The lineup could have been better had SNK been able to secure some of the better third-party games, rather than just its own content: Puzzle Bobble or Bomberman Panic Bomber could have rounded things out a little, or the cult favorite Windjammers.

The optional $26 control pad is available in white (pictured) and black models.
Photo: Chris Kohler (Kotaku)

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There is, at least, a good mix of genres: shmups, sports, platformers, puzzles. I appreciate the effort on SNK’s part to make this more than a fighting game machine—although, if we’re being honest, few of the company’s non-fighting games are exactly considered standouts in their fields. Sengoku 3 is a better side-scrolling beat-em-up than Mutation Nation, for example, but neither of them are exactly Streets Of Rage-caliber.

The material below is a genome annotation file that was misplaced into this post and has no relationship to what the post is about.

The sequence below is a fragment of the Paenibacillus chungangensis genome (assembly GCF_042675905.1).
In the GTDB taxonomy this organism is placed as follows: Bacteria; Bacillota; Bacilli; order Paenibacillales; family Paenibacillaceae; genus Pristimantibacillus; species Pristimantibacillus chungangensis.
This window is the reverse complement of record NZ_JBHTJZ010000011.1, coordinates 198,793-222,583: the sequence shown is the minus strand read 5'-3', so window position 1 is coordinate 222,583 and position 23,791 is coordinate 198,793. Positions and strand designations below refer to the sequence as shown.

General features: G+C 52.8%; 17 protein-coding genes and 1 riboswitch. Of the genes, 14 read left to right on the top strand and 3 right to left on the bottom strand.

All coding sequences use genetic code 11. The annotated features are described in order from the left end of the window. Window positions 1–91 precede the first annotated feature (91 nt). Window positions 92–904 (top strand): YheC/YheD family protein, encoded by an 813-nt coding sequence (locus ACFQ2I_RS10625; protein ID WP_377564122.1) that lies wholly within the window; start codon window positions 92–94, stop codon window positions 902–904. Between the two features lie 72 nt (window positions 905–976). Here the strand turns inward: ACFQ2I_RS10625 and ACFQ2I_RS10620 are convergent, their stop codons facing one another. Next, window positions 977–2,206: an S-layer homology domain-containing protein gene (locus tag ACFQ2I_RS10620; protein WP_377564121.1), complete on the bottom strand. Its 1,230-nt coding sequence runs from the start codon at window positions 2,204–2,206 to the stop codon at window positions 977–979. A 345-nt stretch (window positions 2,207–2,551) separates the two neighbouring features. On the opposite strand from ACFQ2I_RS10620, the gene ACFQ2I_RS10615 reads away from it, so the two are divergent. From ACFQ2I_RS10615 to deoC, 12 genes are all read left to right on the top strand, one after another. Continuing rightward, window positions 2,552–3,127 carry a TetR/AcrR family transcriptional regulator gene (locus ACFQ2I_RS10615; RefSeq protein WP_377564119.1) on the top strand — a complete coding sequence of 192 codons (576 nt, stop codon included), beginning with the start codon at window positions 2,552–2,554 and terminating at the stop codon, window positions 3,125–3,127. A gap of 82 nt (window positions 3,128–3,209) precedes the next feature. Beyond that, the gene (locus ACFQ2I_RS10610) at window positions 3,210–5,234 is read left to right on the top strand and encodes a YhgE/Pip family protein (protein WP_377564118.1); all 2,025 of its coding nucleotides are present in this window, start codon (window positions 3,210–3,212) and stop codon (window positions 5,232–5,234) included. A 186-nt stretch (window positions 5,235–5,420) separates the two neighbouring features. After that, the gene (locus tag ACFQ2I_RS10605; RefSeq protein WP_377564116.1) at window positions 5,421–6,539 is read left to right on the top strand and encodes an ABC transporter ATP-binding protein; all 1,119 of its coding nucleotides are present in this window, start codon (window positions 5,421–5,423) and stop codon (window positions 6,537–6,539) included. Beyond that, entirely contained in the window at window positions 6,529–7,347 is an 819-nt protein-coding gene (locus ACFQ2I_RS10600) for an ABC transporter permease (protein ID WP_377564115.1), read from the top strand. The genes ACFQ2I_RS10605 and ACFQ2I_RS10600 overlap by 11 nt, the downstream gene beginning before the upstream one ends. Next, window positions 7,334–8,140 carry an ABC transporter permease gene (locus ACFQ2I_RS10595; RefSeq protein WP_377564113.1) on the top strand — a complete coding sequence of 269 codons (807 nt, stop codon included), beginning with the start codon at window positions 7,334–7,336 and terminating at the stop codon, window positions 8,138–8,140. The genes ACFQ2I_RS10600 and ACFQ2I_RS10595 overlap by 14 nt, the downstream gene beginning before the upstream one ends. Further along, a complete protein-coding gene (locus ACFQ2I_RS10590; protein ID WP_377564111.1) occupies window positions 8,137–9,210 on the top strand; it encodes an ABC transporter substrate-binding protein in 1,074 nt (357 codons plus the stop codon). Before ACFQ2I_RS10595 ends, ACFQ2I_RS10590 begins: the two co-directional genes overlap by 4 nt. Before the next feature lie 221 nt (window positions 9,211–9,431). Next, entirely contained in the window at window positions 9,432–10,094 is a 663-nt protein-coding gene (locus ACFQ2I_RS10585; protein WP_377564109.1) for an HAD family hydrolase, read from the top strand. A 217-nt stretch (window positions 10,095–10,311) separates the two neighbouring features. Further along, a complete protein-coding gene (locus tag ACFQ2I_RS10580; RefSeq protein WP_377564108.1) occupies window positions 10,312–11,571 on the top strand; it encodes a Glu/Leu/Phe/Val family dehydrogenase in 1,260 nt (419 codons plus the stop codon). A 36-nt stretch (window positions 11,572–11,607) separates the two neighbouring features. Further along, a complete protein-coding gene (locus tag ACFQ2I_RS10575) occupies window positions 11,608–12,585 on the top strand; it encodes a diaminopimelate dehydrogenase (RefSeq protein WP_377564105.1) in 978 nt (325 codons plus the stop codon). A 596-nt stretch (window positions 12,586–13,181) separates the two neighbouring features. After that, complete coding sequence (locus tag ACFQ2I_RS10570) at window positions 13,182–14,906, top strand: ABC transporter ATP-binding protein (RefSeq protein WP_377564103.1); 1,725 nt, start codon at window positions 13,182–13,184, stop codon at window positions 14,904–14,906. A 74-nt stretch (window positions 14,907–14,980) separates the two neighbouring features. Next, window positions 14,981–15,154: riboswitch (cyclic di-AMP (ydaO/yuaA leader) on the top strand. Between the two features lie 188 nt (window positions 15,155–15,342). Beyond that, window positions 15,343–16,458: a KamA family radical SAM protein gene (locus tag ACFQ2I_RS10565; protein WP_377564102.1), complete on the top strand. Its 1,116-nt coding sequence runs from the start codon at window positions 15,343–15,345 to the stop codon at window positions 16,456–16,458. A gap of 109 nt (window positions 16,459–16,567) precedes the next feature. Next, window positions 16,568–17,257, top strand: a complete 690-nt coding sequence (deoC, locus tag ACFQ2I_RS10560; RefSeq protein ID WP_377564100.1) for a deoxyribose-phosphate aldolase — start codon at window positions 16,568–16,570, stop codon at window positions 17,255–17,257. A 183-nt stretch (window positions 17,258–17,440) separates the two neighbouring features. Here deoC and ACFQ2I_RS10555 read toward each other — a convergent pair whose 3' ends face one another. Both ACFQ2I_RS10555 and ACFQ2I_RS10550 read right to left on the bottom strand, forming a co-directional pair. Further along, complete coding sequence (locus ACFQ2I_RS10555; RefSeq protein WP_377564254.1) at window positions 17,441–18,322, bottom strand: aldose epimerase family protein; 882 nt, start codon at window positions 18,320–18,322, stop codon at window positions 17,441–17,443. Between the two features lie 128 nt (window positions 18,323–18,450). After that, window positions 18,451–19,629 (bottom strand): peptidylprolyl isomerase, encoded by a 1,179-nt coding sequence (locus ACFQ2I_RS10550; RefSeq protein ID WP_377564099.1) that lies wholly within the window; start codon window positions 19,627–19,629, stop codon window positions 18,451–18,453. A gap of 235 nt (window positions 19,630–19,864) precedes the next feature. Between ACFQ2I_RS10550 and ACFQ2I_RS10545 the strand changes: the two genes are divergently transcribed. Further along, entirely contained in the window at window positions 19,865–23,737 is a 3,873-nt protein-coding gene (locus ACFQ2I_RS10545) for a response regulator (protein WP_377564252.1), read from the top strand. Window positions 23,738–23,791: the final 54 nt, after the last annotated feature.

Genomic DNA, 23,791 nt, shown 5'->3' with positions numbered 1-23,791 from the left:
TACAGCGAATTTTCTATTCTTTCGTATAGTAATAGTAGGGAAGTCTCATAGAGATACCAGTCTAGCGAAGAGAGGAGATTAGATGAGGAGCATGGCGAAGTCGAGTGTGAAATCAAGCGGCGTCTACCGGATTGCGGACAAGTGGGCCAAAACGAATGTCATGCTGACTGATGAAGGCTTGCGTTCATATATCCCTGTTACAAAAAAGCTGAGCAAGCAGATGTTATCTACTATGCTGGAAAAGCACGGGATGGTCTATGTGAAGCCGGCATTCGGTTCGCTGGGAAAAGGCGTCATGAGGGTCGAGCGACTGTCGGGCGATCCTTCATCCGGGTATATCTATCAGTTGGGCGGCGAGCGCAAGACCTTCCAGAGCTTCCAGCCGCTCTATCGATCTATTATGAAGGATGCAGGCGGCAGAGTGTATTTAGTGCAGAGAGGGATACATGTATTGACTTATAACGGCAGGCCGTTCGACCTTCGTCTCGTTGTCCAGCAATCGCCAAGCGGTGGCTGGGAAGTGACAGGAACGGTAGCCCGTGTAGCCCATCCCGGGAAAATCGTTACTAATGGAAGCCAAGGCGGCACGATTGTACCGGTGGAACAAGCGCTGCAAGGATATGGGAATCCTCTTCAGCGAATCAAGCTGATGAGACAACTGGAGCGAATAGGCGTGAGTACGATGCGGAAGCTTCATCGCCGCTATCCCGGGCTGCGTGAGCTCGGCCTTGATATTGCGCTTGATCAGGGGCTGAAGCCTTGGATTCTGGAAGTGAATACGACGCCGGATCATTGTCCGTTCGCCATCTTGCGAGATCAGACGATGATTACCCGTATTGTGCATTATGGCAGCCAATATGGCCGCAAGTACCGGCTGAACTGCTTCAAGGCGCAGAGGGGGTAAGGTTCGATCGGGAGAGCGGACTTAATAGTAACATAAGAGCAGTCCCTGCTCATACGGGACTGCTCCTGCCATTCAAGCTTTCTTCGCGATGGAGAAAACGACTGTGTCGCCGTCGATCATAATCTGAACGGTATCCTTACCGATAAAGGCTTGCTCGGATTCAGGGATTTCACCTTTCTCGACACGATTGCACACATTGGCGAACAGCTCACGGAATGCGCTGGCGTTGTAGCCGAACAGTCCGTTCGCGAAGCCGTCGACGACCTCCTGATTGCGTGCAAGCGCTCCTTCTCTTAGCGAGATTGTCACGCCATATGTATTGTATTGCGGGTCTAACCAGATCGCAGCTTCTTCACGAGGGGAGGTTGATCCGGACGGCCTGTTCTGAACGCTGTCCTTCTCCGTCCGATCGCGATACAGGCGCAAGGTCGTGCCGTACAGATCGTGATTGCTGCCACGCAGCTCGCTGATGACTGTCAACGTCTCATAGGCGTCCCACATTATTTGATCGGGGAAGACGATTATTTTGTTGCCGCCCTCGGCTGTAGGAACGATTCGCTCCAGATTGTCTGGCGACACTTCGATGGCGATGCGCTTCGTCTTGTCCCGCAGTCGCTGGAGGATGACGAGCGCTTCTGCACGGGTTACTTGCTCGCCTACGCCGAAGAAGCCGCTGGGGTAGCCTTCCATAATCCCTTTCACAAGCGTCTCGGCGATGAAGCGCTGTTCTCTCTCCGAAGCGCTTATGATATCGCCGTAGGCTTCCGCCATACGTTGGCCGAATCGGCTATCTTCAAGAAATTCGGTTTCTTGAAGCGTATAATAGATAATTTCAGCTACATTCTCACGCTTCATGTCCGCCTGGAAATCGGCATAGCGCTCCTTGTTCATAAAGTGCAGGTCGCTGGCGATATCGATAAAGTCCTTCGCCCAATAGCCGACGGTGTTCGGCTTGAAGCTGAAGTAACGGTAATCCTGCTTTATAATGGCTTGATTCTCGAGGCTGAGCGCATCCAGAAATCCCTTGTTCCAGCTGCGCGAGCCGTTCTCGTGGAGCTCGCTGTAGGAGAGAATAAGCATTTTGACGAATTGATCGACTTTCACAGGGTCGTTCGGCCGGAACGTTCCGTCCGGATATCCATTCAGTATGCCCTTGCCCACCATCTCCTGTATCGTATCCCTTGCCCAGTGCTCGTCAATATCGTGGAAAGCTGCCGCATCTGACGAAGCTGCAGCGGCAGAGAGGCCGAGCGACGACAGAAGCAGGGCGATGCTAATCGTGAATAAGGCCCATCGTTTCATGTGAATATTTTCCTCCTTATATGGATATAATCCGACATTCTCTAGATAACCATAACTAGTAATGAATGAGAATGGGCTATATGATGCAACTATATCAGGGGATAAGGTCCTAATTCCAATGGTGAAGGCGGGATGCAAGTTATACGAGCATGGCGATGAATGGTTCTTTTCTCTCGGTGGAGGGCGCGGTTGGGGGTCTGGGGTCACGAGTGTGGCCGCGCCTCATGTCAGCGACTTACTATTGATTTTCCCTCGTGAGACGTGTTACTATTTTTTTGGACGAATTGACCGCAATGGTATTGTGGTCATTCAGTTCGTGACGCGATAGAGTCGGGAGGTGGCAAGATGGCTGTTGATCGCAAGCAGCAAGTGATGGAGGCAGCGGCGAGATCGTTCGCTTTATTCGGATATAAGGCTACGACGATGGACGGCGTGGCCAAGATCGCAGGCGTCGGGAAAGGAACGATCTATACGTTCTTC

That’s the Neo Geo Mini, a device that’s a bit more useful than your standard novelty miniature arcade machine, but a bit too unwieldy to be the best way to experience Neo Geo. On the scale of “cold weenie” to “real hot dog,” I’d rate it about an “Oscar Mayer.”